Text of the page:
100 Days of Self-Care: day 32, 33 & 34

The last few days have been a bit of a blur. I haven’t been doing grand. While I’m always now conscious of mindfully practicing self-care, I’ve been doing a lot of the same things: tea, cat cuddles, food, YouTube. A few special mentions: chocolate, falafel, gluten-free apple cake, rearranging my bookshelf.

I’m doing my best to have a better week next week. Also to talk a bit more about stuff and things. Currently doing everything from my phone as my laptop is having some issues. But happier things to come, bear with me.

100 Days of Self-Care: day 30 & 31

I’m having a bit of a hard time, as I’m sure you’ve been able to ascertain. So there might be a few more silent days, post-wise, but I’m still working on self-care.

Day 30: ice cream with strawberries, cats, books, long shower, watching this and this with my morning coffee

Day 31: morning run with gorgeous sunrise, nap, lucky charms, chocolate, honey citrus black tea, some inspiration

The cats are always bringing me precious moments. I’ve also had rain sounds pretty much always in the background. Little things.

100 Days of Self-Care: day 27, 28 & 29

Part of my self-care for the weekend was to take time off from posting. I originally didn’t want to skip any days, but soon came to realize that the challenge was for self-care, sharing was just a bonus – and if posting everyday was becoming stressful, then it would an act of self-care in itself to take a break.

Here’s an overview of what else I did for the challenge.

Day 27: a bath, hair-mask time

Day 28: pizza, reading

Day 29: sleeping in, movie, cookies

All three: cat cuddles galore, coffee, tea.

100 Days of Self-Care: day 26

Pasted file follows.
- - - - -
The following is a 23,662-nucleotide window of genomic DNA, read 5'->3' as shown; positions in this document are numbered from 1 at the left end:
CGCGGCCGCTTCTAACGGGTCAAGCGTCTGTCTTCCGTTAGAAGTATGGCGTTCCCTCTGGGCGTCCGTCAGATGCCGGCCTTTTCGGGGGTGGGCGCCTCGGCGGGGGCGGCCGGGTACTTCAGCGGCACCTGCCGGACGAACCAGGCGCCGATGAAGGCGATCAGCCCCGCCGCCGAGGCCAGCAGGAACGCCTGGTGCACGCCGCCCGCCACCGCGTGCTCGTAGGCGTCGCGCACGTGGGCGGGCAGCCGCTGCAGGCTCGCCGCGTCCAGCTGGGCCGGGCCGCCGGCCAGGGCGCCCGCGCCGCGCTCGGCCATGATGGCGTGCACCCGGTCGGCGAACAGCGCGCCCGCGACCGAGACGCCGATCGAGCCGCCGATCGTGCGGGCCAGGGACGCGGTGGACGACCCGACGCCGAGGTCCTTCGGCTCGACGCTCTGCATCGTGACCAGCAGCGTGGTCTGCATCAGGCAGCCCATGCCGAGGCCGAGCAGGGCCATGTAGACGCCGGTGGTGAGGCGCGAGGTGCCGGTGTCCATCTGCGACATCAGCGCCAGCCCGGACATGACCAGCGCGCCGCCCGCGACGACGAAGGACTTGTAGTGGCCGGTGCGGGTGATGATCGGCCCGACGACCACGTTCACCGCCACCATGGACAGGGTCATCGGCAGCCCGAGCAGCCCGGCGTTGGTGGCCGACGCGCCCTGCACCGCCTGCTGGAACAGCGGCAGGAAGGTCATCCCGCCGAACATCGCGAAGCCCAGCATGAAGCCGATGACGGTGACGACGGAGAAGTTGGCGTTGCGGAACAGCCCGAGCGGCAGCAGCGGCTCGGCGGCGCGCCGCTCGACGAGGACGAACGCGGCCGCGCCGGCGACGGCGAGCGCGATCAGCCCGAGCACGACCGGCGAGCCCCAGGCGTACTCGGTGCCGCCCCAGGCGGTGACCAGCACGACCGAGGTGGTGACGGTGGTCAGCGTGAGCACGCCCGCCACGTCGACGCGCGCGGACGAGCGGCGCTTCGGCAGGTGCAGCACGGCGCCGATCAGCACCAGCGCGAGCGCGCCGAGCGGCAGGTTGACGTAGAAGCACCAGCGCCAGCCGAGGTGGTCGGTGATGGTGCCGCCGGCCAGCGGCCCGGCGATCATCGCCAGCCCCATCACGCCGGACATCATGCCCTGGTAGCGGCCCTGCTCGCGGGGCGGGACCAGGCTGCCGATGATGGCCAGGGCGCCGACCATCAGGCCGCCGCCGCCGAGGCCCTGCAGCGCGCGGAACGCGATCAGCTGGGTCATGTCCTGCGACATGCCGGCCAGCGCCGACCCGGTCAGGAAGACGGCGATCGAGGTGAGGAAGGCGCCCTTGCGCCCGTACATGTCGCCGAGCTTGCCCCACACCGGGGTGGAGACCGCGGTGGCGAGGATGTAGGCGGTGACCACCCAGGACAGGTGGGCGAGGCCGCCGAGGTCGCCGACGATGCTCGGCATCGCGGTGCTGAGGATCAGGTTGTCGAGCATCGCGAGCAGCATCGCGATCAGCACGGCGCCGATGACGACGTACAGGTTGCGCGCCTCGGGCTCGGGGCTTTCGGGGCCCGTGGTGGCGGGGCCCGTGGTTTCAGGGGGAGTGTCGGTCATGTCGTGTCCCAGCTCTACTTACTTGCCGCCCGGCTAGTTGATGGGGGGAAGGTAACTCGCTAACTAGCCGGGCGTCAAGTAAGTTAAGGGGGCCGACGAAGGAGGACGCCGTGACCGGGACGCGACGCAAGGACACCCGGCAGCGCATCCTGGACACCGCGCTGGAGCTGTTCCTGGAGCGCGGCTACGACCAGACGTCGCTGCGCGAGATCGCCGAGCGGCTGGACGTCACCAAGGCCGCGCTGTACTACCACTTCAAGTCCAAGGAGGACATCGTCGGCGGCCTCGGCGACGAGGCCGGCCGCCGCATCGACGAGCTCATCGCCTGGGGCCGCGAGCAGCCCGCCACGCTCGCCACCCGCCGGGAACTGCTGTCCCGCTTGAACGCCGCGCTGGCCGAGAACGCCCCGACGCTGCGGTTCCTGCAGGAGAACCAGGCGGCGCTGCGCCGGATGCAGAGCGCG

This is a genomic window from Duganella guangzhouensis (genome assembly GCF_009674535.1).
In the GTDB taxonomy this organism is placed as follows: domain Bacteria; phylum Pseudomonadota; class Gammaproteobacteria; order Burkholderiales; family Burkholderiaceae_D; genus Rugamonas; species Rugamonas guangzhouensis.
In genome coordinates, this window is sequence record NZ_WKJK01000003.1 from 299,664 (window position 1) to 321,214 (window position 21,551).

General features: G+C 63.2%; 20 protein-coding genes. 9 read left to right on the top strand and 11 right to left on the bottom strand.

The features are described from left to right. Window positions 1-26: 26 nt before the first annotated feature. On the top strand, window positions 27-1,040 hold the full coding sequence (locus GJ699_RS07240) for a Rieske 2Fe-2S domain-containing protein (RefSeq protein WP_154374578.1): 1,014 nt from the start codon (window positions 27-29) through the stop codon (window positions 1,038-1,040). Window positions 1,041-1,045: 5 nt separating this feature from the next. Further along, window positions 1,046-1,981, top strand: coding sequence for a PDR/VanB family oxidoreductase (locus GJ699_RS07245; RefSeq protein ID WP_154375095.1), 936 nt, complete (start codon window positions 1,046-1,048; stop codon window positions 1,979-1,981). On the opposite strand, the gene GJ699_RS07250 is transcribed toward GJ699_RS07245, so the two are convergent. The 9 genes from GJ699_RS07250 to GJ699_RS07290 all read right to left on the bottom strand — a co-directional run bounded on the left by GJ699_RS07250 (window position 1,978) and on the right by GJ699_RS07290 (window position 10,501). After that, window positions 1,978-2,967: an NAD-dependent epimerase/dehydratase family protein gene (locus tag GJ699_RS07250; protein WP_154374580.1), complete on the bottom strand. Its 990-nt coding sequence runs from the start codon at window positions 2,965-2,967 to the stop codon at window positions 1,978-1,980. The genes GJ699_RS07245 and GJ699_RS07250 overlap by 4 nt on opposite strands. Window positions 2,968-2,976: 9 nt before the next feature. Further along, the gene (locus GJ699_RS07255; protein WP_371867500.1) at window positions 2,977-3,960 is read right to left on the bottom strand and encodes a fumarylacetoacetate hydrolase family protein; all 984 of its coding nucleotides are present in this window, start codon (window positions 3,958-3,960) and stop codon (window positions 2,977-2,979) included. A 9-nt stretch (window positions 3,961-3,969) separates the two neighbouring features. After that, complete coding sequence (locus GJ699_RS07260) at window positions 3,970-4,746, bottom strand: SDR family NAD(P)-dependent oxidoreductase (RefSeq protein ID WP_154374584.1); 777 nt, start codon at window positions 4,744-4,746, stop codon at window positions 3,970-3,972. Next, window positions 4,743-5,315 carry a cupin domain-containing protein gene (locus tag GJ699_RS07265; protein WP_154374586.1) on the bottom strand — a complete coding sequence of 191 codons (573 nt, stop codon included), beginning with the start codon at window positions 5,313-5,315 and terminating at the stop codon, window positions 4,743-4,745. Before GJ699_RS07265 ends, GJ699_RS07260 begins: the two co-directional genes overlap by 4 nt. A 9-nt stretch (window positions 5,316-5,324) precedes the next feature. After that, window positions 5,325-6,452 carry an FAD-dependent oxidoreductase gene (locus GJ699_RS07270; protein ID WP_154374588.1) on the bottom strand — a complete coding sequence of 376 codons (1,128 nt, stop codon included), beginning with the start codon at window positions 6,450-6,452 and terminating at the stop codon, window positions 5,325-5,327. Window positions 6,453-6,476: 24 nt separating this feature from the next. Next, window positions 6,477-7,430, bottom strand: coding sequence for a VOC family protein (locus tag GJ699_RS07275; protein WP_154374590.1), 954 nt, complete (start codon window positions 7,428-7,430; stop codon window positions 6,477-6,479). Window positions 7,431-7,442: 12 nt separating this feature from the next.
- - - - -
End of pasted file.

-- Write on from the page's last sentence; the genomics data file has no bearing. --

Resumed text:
Another tough day, I’m afraid. The weather looked weird – we went from super sunny skies to sudden rain and weird patches of clouds/light. The smell of rain was lovely though.

Today is filled once more with the small and quiet moments of self-care: cups of tea, turning on the heater, enjoying some rays of sunshine before the weather turned, reading, hummus. About to settle down to rewatch a Disney movie. Ploughing through, guys, ploughing through.

100 Days of Self-Care: day 25

A glorious morning run today was the biggest and most important act of self-care of the day.

It was absolutely freezing, I stopped feeling my hands really fast, and it was stressful to actually get there and back, but the run itself was phenomenal. It was a combination of four of my favorite things: the sea, sunrises, running – and speed runs in specific. More than worth facing the cold for. It’s incredible how morning runs where I get to watch the sunrise by the ocean lift my mood exponentially – my happy place, for sure. I have had countless moments like these and yet watching a beautiful sunrise never ever ceases to awe me.

The rest of the day kind of sucked and I’m still crawling at the that rock bottom, but for that little bit of time, I could breathe and genuinely enjoy being there.


Bonus points: a nap with the cats, books, super hot post-run shower.

100 Days of Self-Care: day 24

Here’s another thing I learned about self-care: sometimes it’s letting others take care of you.

Today was indescribable. I wasn’t sure I would be able to post today. Sometimes the whole world is barbed wire.